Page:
Is It Worth Replanting at this Point?
Unseasonably wet, cold spring weather has lingered longer than any Midwest farmer had hoped. These conditions create stress on seed germination and on seedlings. Plus, there were reports last week of frost damage to both corn and soybean seedlings in the areas I cover. Many farmers here in the north are assessing the damage and hoping to get replants done by June 10.
When evaluating the existing stand for population, only count plants that have a good chance of survival. Then, observe the uniformity across the field to decide whether replanting the entire field or portions of the field is justified. There are different stand count options to test for both corn and soybeans to perform an accurate count.
2. Compare yield potentials.
When judging the potential yield of the standing crop, again you should only count plants that have a good chance of survival. These tables for corn and soybeans help determine the percent of full-yield potential based on planting time.
3. Consider various management practices.
Before replant occurs, remove any existing stand. Also keep in mind that most soil insecticides cannot be applied twice during the same growing season in the same location in the field.
The decision as to whether or not a farmer should replant really comes down to individual circumstances and “local conditions.” For example, I heard about a farmer from the Fargo area who had purchased a competitors’ soybeans without seed treatment. The wet, cold spring weather caused those seeds to literally rot in the ground. Note: Seed treatments like Latham’s trademark SoyShield and SoyShield Plus give superior control of most seed and soil-borne diseases, including damping off, as well as controls early season Phytophthora.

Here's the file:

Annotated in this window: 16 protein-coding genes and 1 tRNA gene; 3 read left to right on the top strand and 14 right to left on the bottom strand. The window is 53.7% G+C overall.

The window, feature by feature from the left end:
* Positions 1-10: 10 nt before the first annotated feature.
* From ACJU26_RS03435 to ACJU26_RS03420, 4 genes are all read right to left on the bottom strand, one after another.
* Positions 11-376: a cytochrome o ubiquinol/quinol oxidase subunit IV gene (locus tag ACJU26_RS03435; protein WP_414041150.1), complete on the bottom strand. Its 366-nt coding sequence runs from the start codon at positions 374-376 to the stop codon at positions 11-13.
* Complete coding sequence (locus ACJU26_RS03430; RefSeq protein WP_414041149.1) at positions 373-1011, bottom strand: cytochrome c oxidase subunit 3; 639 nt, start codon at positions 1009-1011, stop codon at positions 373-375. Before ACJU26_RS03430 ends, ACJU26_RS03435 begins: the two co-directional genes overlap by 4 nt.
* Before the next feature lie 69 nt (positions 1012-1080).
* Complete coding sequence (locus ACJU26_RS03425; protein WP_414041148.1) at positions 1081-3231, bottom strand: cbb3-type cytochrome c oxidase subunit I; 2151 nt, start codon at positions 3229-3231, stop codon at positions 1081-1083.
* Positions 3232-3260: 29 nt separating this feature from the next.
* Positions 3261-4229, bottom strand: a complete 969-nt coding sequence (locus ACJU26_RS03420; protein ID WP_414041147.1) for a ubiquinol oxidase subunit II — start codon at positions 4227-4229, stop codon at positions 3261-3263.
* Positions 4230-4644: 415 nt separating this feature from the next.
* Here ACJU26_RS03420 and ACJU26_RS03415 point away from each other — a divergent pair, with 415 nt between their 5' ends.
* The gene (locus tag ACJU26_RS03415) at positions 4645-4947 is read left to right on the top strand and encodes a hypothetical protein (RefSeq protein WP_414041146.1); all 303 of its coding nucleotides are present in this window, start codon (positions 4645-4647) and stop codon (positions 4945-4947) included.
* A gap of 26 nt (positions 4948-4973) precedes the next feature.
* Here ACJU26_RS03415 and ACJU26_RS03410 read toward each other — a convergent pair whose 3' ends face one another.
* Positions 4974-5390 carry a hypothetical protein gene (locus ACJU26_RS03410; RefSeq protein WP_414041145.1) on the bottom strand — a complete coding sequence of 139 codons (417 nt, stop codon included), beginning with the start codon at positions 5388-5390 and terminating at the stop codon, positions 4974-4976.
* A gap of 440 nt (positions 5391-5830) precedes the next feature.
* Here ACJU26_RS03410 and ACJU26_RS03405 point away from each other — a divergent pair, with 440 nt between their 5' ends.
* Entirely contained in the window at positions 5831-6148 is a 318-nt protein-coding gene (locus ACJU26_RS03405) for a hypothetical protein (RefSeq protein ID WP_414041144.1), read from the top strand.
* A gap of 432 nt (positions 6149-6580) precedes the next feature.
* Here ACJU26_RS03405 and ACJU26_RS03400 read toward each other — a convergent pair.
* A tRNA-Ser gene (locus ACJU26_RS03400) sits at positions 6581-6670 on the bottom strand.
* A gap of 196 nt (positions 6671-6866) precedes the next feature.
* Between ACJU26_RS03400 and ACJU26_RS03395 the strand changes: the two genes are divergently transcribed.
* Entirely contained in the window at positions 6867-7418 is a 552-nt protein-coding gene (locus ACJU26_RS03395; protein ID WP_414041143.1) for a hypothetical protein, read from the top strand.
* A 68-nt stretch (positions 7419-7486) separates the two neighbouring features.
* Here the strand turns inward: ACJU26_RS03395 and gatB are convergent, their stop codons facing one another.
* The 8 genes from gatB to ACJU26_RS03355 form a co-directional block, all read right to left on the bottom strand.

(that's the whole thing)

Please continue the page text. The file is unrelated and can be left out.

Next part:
The germination in the particular farmer’s field mentioned above was so poor that it warrants a replant, but he’s in a precarious situation. Field conditions as of June 1 weren’t fit for planting, however, another 3 inches of rain is in the forecast this week with more precipitation likely in the 10-day forecast. If that farmer doesn’t get his crop replanted before the rain falls this week, it will most likely be another week or 10 days before he can get back in that field. Then we’re looking at a potential planting date of June 10.
If you’re considering a replant, it’s best to be in contact with your insurance agent. I’ve heard Federal Crop and others may not pay unless the field is inspected first. Plus, farmers also need to know the final planting date that will be covered by their policies.
The later the planting date, the better the chance we’ll have a killing frost before the crop matures. June 20-25 is a target date for switching soybean maturities in Iowa. However, our growing season is so much shorter in the north that June 4 is considered a late planting.
On our family farm near Enderlin in Southeast North Dakota, we usually plant soybean maturities ranging from 08 to Group 1. We’ve already switched to earlier varieties and are hoping the weather will allow us to get these planted before rain brings planting to a halt again. To inquire about soybean maturities in your zone, contact me or your local Latham® representative by calling 1.877.GO.LATHAM (1.877.465.2842).